Now, I'm going to advocate for every exhausted person out there, including myself, by saying if you feel burned out, take some time to take care of yourself. Go on vacation, turn your computer off, pretend your work doesn't exist for a while and go out and be a human. If you don't...if the only real day you take off of work in several years is to get married...then you're going to work yourself into oblivion and burn the fuck out.
However, if you don't value discipline, that time off might turn into unproductivity due to procrastination and laziness. "I deserve some fuggin' time off," is what I always told myself. Damn, I hadn't taken a vacation in 6 years, every major holiday with my family was fragmented between articles, every picture my daughter drew of me included a laptop. That shit is depressing, but I took it too far. I gave up. And I lost my passion for writing.
You Don't Find Passion, You Make It
How many times have you said or heard someone say that they "lost their passion?"
It's one of those expressions that sounds right but isn't, because passion isn't lost...you don't misplace passion...you just stop making it.
"Whoa, whoa, whoa, V. I don't want to hear your stupid platitudes about creativity and passion. You're clearly a moron who thinks herself a shaman because she used essential oils once."
First of all, I'm not a shaman. Second, I clearly am a moron, but not about this...I don't think. Third, I've used essential oils more than once. Here's the deal, I like to be in control of as much of my life as possible, and waiting for my creative passion to come back to me like a bad ex-girlfriend is a huge waste of my time.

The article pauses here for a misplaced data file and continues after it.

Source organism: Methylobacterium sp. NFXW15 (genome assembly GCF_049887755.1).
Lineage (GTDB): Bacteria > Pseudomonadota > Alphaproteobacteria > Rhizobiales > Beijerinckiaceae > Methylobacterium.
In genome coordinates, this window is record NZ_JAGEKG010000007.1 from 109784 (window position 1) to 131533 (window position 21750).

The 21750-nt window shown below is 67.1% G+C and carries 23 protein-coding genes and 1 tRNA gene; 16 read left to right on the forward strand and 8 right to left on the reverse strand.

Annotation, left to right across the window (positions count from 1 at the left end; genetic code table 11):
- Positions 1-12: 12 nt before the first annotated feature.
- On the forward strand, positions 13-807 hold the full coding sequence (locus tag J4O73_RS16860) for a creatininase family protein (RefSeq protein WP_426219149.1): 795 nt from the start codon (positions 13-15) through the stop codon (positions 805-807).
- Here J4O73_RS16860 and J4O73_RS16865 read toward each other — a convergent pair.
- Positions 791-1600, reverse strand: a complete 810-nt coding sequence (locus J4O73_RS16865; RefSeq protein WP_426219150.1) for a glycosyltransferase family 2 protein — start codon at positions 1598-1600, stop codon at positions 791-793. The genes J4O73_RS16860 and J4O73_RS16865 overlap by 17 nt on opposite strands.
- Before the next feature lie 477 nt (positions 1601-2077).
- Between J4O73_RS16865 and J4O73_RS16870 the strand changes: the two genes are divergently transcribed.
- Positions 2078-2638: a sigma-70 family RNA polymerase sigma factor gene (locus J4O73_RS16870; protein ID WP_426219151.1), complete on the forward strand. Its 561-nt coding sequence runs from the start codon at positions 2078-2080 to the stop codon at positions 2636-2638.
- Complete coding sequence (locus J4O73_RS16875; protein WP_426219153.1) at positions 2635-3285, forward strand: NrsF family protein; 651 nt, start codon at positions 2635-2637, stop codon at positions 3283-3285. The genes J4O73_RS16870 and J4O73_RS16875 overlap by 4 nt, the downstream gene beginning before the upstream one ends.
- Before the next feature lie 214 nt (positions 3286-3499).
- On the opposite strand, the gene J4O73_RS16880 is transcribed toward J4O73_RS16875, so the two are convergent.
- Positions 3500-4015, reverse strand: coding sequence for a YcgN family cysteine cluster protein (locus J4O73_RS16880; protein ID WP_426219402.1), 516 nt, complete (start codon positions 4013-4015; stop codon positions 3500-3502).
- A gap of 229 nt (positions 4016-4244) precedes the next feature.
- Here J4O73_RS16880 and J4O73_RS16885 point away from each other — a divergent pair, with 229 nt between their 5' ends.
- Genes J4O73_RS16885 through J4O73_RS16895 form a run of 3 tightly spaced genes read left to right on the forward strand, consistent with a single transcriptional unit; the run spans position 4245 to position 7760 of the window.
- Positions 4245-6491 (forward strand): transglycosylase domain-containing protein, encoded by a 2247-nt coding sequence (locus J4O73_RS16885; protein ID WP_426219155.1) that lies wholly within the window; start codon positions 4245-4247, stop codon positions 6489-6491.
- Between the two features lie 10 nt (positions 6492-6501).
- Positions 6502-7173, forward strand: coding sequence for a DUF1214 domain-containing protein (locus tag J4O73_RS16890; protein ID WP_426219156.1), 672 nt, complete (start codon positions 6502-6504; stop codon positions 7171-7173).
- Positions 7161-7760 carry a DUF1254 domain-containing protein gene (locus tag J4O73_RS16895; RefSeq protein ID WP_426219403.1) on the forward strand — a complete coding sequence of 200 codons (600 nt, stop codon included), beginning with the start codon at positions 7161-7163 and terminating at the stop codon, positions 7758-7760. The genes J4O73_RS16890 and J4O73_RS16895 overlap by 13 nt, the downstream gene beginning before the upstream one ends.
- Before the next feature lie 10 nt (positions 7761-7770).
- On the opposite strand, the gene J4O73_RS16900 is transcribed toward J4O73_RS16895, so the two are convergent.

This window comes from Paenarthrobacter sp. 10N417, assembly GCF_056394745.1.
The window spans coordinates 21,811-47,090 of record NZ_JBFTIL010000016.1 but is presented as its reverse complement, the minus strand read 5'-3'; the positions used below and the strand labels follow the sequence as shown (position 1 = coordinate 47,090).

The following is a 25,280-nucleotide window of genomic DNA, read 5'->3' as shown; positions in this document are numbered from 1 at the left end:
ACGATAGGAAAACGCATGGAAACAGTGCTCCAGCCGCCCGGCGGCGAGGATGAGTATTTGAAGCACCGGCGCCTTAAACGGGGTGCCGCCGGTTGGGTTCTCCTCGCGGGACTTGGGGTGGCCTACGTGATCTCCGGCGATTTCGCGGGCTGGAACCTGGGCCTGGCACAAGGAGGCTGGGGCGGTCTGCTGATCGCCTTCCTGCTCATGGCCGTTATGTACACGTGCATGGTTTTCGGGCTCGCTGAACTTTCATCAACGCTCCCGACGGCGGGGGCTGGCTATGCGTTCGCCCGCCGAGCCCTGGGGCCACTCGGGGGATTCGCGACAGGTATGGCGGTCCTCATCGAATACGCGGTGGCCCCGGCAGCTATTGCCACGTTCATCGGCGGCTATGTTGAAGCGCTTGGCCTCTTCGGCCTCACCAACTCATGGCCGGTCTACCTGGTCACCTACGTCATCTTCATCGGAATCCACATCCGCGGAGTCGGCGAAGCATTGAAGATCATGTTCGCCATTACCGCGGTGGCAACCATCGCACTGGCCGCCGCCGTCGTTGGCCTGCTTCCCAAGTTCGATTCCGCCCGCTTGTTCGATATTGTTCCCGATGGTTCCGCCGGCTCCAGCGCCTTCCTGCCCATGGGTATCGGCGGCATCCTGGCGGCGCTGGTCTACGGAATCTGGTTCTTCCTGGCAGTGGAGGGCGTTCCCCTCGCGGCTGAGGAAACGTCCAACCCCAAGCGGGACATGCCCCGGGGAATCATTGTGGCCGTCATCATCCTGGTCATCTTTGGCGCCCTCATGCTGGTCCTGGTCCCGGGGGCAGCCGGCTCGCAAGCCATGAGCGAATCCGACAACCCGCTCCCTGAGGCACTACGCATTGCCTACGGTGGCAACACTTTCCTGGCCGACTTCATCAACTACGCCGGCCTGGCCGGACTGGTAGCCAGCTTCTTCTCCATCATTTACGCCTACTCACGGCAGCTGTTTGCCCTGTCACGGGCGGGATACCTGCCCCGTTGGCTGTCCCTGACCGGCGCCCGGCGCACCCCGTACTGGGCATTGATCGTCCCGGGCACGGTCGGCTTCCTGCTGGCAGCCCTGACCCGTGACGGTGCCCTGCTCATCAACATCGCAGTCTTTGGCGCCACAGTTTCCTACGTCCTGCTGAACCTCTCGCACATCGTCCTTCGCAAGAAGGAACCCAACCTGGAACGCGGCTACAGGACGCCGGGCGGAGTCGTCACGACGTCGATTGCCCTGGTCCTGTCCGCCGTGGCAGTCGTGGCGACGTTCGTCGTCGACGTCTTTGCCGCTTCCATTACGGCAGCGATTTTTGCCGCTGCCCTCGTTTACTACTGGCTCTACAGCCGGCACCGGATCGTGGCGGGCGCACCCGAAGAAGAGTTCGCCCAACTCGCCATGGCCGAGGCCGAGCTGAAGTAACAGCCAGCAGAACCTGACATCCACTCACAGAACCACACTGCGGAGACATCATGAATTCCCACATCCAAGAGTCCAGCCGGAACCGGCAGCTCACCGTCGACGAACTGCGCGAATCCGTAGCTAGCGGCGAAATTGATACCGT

I didn't "lose my passion for writing," I just stopped writing. The reasons why have nothing to do with it.
If I want passion, I can get it my fucking self through discipline.
The Secret Weapon: Discipline
Ask any experienced, successful filmmaker how long they wait for inspiration or passion to come to them and they'll tell you, "Uh...what do you mean wait ?" Those things come from grinding, being disciplined enough to work consistently and intentionally. Being productive and accomplished makes you feel good and feeling good has a way of opening the doors of possibility, whereas procrastination and depression do the opposite.
Passion and creativity are not muscles that can get fatigued, they are byproducts of disciplined application.
The trick is to keep grinding despite its latency and trusting that it will come eventually.